French wine production is set to leap 25 percent this year in welcome news for vineyards after a disastrous cold snap in 2017, the government said Friday.
Agreste, the French agriculture ministry's statistics service, forecast that total production for the year would reach 46.1 million hectolitres (1.2 billion gallons), with harvests expected to be strong in the Champagne and Bourgogne areas.
Industry body FranceAgriMer gave a slightly more cautious forecast of 44.5 million hectolitres.
The figures are a return to normal after last year when icy spring weather froze vines from the Bordeaux region in the southwest to Alsace in the east, prompting an 18 percent drop to 37.2 million hectolitres.
This year, Languedoc-Roussillon, Corsica and the southeast are the only wine production regions where output is forecast to come in below the yearly average.
Growers across France have been battling mildew, a form of mould which thrives under conditions of heavy rain and storms seen in May and June.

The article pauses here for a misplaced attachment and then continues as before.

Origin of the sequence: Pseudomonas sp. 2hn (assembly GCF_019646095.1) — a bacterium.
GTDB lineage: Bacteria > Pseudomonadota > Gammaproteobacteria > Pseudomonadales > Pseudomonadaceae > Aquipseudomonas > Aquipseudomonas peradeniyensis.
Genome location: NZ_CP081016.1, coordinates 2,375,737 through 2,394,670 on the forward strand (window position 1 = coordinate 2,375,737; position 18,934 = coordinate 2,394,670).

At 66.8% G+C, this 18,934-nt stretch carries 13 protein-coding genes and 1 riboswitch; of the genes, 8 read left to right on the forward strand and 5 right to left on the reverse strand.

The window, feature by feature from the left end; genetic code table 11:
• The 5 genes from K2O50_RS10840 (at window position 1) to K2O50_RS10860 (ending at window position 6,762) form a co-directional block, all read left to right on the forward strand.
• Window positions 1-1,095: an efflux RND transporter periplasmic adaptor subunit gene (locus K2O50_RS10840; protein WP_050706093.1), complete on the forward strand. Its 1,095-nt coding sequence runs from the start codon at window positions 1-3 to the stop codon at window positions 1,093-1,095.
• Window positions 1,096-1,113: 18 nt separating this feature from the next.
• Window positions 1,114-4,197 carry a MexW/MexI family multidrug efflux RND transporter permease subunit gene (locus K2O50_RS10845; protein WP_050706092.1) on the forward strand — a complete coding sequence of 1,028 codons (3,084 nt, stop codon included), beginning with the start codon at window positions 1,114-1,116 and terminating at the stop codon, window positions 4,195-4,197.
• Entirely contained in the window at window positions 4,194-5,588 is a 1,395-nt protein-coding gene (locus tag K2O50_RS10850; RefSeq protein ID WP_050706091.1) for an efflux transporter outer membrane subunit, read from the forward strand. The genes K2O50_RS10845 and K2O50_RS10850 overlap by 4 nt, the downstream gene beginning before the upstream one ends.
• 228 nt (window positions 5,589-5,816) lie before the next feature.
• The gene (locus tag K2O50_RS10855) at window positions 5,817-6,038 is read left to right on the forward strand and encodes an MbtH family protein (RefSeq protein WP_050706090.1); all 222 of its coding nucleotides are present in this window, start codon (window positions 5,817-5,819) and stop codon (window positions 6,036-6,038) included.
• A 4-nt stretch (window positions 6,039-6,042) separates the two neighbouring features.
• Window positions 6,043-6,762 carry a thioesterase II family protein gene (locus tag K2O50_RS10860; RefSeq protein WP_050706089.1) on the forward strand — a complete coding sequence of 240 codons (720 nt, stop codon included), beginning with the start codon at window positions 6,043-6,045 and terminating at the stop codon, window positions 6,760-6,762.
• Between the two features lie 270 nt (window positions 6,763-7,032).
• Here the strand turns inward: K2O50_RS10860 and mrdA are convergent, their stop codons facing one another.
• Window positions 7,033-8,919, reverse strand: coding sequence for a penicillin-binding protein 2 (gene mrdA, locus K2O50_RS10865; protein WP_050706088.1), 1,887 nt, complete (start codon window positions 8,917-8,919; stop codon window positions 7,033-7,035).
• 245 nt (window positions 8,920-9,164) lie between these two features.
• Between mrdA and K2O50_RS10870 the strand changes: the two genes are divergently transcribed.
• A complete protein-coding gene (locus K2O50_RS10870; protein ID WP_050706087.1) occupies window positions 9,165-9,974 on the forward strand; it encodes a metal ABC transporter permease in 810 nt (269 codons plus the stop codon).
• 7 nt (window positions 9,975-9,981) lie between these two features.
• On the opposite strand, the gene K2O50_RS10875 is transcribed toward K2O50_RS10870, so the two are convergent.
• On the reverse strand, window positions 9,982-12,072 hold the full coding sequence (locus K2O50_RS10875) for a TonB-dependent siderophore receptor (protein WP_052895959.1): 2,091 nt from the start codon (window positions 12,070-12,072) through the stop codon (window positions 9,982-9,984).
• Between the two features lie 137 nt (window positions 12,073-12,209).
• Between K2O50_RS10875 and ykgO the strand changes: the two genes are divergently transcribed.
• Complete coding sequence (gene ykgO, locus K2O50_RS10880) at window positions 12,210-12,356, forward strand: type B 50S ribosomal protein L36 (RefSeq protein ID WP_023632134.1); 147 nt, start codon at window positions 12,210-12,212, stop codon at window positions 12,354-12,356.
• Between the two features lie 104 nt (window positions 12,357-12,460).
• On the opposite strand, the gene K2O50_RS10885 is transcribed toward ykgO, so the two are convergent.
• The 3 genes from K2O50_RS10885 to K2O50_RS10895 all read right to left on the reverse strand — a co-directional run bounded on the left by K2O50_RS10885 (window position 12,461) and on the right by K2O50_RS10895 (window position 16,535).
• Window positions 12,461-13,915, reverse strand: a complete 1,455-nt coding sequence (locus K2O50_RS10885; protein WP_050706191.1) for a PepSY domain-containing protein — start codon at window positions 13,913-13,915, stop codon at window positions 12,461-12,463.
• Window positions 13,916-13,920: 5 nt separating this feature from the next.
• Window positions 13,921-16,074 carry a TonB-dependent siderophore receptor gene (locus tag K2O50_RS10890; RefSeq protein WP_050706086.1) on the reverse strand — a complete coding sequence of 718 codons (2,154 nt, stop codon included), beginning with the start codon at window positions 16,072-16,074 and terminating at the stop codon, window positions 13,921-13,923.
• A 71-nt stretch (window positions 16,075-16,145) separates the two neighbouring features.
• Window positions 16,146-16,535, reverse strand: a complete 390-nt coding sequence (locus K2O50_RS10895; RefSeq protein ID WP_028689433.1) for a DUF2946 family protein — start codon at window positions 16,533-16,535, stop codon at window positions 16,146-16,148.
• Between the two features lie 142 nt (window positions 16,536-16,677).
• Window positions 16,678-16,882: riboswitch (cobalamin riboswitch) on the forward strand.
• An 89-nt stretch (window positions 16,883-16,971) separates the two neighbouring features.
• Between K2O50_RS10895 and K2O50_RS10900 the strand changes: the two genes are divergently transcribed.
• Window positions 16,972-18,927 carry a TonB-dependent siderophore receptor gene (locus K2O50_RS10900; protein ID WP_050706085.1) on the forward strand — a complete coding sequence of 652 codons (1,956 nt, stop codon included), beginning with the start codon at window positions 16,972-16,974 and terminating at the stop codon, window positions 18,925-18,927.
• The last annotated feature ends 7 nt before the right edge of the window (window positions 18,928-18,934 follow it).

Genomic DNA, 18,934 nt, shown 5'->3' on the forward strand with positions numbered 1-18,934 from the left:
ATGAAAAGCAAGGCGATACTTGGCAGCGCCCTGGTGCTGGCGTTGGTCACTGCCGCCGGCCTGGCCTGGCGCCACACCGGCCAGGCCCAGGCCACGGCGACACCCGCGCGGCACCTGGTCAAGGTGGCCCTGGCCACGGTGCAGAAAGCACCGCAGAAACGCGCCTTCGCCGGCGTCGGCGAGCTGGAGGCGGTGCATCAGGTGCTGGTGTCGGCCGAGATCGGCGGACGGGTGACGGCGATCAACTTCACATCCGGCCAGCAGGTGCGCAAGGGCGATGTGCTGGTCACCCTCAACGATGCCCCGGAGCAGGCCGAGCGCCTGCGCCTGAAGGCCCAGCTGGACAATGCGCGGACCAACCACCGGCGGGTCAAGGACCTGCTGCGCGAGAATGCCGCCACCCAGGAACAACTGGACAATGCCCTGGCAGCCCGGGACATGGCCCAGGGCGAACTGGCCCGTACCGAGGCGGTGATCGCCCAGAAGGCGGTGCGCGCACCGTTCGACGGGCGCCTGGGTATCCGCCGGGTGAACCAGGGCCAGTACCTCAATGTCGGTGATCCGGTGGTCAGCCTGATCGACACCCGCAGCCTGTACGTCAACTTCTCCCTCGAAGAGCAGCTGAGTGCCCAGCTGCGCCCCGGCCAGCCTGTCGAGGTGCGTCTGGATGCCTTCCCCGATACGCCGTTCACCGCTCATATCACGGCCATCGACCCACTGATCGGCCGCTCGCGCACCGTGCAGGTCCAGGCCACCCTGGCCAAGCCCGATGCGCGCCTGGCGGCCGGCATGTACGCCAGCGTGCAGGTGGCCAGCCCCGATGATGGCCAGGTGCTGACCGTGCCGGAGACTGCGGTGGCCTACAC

The fungus "has been particularly aggressive in the basins on the Atlantic side and above all in the Mediterranean where it has hit harvests," Agreste said.
But the countrywide heatwave this summer slowed the progression of the mould and led to particularly strong harvests in Bourgogne and Champagne but also Beaujolais and Alsace.
The world's favourite celebratory fizz is set to see a bumper year with production up 39 percent and the Comite Champagne industry group predicting a "very good" vintage.
The Champagne harvest kicked off on Monday, about two weeks earlier than usual, as the first of the region's army of 120,000 pickers got to work in the region's Cote des Bar area.